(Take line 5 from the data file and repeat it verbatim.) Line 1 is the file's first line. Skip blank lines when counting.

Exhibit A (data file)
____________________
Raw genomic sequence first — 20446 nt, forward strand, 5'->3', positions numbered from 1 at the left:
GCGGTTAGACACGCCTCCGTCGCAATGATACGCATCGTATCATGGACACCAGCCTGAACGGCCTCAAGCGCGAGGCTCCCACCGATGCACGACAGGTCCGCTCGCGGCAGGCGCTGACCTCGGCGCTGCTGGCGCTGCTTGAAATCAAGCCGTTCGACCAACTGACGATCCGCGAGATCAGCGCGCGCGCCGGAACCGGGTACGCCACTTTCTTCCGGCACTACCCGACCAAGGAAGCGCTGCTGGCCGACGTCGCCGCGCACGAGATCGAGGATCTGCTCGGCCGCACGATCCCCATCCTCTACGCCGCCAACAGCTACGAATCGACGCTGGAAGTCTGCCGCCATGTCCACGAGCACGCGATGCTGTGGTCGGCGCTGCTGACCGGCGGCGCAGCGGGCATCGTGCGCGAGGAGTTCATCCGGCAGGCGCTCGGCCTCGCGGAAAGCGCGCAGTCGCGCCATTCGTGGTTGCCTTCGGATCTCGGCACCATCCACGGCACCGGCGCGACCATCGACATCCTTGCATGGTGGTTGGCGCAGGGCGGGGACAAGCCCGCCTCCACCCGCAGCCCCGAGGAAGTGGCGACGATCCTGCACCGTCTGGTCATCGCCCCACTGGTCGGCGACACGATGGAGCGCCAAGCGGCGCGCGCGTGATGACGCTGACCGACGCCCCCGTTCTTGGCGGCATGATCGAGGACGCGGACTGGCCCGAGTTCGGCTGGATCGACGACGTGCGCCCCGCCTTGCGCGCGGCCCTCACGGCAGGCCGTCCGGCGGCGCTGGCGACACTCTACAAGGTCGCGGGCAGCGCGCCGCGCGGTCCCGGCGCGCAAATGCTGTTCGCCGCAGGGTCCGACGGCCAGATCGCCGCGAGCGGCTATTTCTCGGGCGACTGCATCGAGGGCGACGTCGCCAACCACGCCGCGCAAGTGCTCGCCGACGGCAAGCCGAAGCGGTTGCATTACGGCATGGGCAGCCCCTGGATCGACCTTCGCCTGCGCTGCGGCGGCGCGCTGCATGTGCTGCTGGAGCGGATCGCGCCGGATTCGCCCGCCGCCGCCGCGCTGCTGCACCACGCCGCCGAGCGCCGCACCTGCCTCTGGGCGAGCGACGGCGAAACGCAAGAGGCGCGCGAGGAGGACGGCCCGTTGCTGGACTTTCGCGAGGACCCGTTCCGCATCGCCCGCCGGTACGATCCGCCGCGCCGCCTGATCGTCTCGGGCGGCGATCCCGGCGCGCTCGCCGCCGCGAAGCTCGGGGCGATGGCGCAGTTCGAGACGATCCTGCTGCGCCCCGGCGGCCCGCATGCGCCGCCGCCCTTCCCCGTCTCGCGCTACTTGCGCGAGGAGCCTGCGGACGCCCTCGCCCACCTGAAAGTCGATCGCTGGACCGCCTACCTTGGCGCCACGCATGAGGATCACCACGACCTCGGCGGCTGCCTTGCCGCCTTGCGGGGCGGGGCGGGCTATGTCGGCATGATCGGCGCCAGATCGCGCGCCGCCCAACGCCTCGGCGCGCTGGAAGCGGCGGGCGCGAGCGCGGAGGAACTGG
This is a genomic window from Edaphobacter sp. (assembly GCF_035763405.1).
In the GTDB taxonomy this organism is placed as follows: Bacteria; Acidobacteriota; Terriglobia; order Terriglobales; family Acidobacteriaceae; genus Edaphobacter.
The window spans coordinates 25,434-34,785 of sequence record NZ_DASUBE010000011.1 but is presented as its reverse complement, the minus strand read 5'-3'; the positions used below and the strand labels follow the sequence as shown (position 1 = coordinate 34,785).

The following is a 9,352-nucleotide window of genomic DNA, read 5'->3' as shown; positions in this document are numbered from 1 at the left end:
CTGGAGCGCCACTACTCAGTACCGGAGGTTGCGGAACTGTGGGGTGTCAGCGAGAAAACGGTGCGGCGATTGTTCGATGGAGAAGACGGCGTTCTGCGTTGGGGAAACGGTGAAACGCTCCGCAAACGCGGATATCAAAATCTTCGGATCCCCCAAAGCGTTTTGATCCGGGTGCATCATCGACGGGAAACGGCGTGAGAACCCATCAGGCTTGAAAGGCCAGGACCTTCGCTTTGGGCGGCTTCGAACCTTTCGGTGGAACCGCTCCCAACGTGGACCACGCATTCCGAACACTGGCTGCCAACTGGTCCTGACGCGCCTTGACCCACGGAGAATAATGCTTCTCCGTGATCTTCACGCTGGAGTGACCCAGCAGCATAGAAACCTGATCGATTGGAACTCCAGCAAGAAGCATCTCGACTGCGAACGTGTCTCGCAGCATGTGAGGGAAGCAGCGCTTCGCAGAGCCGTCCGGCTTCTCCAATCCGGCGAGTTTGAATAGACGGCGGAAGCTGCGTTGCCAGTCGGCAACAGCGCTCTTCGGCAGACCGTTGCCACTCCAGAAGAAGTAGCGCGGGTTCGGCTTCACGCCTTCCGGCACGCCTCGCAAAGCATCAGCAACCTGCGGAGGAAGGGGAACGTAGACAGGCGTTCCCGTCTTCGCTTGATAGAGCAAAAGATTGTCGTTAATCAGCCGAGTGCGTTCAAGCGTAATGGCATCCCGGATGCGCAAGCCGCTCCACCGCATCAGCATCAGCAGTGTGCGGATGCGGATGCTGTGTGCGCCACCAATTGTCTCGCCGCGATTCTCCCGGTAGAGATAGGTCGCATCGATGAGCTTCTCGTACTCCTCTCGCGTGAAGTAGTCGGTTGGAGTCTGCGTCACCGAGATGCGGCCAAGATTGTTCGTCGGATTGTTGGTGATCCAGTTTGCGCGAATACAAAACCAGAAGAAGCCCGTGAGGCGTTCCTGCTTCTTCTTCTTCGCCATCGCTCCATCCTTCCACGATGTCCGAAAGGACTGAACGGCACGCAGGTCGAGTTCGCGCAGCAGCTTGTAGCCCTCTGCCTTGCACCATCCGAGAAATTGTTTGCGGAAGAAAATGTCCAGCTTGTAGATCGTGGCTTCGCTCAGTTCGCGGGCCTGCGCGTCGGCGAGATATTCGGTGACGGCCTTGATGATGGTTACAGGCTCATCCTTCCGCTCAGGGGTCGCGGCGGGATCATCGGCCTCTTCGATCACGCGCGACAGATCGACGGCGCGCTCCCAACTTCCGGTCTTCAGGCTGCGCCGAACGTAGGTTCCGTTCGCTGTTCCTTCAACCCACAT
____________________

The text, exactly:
The window spans coordinates 25,434-34,785 of sequence record NZ_DASUBE010000011.1 but is presented as its reverse complement, the minus strand read 5'-3'; the positions used below and the strand labels follow the sequence as shown (position 1 = coordinate 34,785).